THE STORY: The pilgrimage tradition is turned on its head when two outwardly unremarkable, middle-aged lady friends throw themselves into a rousing tour of India, each one having her own secret dreams of what the fabled land of intoxicating opposit
Beautifully written, moving, and very funny, "Love! Valour! Compassion!" gathers together eight gay men at the upstate New York summer house of a celebrated dancer-choreographer who fears he is losing his creativity...and possibly his lover. Infidelity, flirtations, soul-searching, AIDS, truth-telling, and skinny-dipping mix monumental questions about life and death with a wacky dress rehearsal for "Swan Lake" performed in drag. The result is a cross between a gay "Big Chill" and Chekhov's "The Cherry Orchard." To read it is to join in a dance of life.
This second edition explores the territory between gay - lesbian studies, literary criticism, and religious studies. The book examines the appropriation and/or subversion of the authority of the Judeo-Christian Bible by gay and lesbian writers. Texts being focused on are 'Paradise Regained' (Milton), 'Sodom' (Rochester), 'The Life to Come' (Forster), 'The Well of Loneliness' (Radclyffe Hall), 'Desert of the Heart' (Radclyffe Hall), 'Oranges are Not the Only Fruit' (Winterson), and 'Corpus Cristi' (McNally) among others.
“Please teach me Indian cooking! I will bring ingredients and pay you for your trouble. I would like to know about your culture as well.” And with this posting on Craigslist, so begins Nani Power’s journey to learn traditional Indian cooking in the most ancient of ways — woman to woman. Welcomed warmly into the homes of strangers, Power meets women of all ages and backgrounds, and from them learns the skills that were passed on to them from their own mothers. Power takes the reader into a culture, a cuisine, and the female psyche, with recipes and stories from each chapter revealing the struggle of modern women, both American and of Indian descent, searching for identity and a definition of what it means to be a woman today. The recipes shared in this collection are far from ordinary; they are treasured family recipes from vegetarian homes in India — from homemade cheese cubes in a rich cilantro and almond curry to coconut-stuffed okra and luscious potato-curry dumplings. Power’s recipes and stories pave the road to understanding a culture that is at the same time ancient and so very much part of our modern world.
Many Pulitzer Prize-winners in the theater award category started their international careers right from Broadway. Among the laureates were dramatists such as Eugene O'Neill who earned four awards. Double prize-winner Tennessee Williams was praised for A Streetcar Named Desire and Cat on a Hot Tin Roof. Thornton Wilder's plays Our Town and The Skin of Our Teeth were successful, as well as Arthur Miller's Death of a Salesman. Edward Albee's Three Tall Women or Alfred Uhry's Driving Miss Daisy represent the younger generation of Pulitzer Prize-winning playwrights. This book takes a look at many of the Pulitzer Prize-winning productions that have been presented over the years on Broadway. (Series: Pulitzer Prize Panorama - Vol. 6)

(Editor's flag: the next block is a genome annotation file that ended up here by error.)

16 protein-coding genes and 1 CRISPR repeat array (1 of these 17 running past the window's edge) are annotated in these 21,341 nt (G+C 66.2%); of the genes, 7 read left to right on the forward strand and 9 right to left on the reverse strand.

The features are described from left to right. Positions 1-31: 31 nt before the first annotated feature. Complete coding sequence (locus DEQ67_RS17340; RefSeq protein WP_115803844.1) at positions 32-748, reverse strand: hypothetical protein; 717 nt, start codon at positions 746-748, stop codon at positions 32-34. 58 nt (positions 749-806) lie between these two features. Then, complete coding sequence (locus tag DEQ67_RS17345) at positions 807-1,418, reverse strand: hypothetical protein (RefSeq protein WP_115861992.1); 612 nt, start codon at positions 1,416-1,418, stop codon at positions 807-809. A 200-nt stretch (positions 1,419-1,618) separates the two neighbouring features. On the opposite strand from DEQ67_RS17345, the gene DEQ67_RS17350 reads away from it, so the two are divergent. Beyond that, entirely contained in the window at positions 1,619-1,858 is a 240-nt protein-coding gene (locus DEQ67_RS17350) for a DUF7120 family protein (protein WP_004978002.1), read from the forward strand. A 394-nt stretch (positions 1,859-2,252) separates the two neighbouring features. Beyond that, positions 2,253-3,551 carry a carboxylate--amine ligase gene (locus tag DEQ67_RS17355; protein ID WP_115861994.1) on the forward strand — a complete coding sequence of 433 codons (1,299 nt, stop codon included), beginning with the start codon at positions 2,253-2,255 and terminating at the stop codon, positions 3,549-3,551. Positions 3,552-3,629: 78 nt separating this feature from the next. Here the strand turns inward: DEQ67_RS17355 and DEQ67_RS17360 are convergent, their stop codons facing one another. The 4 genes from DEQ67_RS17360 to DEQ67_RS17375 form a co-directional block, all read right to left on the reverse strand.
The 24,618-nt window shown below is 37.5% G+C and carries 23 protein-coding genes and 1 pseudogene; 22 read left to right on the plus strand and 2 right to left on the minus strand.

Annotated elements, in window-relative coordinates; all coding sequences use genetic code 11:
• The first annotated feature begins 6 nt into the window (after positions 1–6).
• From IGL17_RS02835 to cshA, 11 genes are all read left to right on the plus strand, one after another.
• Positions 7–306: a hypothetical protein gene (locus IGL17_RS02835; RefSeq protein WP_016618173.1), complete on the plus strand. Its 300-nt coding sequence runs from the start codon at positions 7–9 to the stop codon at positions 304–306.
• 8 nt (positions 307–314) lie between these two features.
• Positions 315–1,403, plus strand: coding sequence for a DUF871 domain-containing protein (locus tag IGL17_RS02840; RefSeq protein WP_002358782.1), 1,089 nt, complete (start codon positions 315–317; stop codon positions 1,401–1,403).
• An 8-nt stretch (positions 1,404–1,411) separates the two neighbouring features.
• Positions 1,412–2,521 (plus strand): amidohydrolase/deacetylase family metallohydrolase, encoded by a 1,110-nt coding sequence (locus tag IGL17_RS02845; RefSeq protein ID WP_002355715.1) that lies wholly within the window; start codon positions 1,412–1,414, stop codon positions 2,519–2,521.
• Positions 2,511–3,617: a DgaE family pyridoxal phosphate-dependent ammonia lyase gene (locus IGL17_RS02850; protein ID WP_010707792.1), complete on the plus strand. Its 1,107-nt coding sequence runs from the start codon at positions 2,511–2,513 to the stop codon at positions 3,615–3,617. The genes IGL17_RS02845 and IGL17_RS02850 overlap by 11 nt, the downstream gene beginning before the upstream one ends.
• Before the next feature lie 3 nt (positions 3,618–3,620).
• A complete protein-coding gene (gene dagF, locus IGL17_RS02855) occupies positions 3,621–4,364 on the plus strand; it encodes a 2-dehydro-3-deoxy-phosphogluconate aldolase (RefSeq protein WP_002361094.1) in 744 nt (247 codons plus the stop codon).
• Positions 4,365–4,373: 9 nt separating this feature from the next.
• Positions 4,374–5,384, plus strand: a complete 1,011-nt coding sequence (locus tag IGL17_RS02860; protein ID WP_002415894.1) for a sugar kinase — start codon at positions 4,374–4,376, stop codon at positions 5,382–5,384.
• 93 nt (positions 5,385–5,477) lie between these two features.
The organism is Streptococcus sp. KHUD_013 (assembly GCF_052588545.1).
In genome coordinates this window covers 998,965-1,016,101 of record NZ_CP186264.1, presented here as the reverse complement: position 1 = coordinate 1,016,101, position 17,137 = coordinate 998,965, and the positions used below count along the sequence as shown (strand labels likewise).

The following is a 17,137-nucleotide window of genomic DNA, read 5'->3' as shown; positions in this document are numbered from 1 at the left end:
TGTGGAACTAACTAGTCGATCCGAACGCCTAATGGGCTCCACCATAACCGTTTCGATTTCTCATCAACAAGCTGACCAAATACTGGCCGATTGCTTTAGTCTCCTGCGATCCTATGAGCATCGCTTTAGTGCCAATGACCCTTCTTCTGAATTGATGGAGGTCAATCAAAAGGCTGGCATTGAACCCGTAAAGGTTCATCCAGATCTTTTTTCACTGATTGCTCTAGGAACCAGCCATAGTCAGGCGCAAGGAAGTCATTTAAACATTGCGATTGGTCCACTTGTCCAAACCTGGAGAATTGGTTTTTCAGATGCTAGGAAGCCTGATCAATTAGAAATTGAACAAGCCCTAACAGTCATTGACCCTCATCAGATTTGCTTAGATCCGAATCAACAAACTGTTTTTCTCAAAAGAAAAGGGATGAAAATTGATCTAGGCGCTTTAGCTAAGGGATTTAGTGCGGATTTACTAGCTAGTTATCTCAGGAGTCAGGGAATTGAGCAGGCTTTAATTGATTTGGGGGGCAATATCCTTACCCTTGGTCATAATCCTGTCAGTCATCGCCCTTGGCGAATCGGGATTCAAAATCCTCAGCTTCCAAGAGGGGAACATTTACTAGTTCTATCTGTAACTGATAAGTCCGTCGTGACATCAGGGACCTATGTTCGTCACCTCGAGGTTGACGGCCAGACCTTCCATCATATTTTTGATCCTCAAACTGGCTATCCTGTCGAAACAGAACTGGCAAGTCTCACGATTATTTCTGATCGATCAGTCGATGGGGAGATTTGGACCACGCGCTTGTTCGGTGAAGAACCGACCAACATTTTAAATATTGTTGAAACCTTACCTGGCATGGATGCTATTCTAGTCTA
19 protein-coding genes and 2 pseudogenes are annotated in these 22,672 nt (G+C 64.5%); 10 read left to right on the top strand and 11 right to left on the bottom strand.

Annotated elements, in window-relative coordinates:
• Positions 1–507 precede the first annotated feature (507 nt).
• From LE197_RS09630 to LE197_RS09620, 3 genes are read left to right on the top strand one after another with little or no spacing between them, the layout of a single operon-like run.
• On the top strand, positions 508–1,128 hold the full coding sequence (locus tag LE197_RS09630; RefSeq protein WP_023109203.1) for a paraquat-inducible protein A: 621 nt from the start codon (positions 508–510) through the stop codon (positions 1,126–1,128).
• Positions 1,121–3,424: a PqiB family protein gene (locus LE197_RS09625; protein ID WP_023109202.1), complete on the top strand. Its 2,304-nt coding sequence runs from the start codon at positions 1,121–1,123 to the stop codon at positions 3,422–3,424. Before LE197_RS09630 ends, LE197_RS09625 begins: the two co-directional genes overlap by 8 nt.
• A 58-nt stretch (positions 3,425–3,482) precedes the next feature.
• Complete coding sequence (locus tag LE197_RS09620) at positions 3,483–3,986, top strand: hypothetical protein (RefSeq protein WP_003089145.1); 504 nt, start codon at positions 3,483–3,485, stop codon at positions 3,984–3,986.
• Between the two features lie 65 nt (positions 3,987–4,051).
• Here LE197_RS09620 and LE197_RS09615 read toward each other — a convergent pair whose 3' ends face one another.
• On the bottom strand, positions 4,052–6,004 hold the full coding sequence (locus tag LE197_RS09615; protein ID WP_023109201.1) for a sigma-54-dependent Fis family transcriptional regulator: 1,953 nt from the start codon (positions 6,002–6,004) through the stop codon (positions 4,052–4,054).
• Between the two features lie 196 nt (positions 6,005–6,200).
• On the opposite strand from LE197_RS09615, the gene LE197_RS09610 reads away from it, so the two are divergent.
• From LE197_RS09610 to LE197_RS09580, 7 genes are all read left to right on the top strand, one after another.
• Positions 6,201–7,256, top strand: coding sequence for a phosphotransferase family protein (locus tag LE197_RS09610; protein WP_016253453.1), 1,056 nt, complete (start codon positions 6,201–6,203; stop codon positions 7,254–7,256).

Peter Wolfe's new book isn't just a groundbreaking introduction to one of today's leading American playwrights; it's also a subtle, carefully nuanced critique. This first book-length monograph on Terrence McNally shows how McNally's decades in the theater have both deepened and refined his thoughts on subjects like growing up gay in mannish, homophobic Texas, Shakespeare's legacy in contemporary drama, and the life-giving power of forgiveness. McNally believes that the ability to forgive confirms our humanity because the wrongs perpetrated against us usually don't deserve to be forgiven. Putting them behind us, he knows, too, challenges the most high-minded. He likens this to the idea, from Edward Albee's Zoo Story, of having to go a great distance out of our way to cover a short distance correctly. This journey, he views as vital. Wolfe shows how his impeccable timing, his instinct for a good laugh line, and his preference for physical sensation and character over plot helps him reveal both what's important to his people and why his people are important. These revelations will shake up your preconceptions. Often shaking your sides with laughter, too, they leave you in a better place?while providing, to boot, a great evening at the theater.
The Stendahl Syndrome is named for the French novelist, who on a visit to Florence had such a visceral and physical reaction to its beauty that he wrote, "I felt a pulsating in my heart. Life was draining out of me, while I walked fearing a fall." Now Terrence McNally, whom The New Yorker has called "one of our most original and audacious dramatists and one of our funniest," has crafted two stunning and witty plays about art and how it transforms us. Full Frontal Nudity explores the reaction of three American tourists to the perfection and beauty of Michelangelo's David. In Prelude & Liebestod, a renowned conductor watches his life unravel while conducting Wagner's musical masterpiece.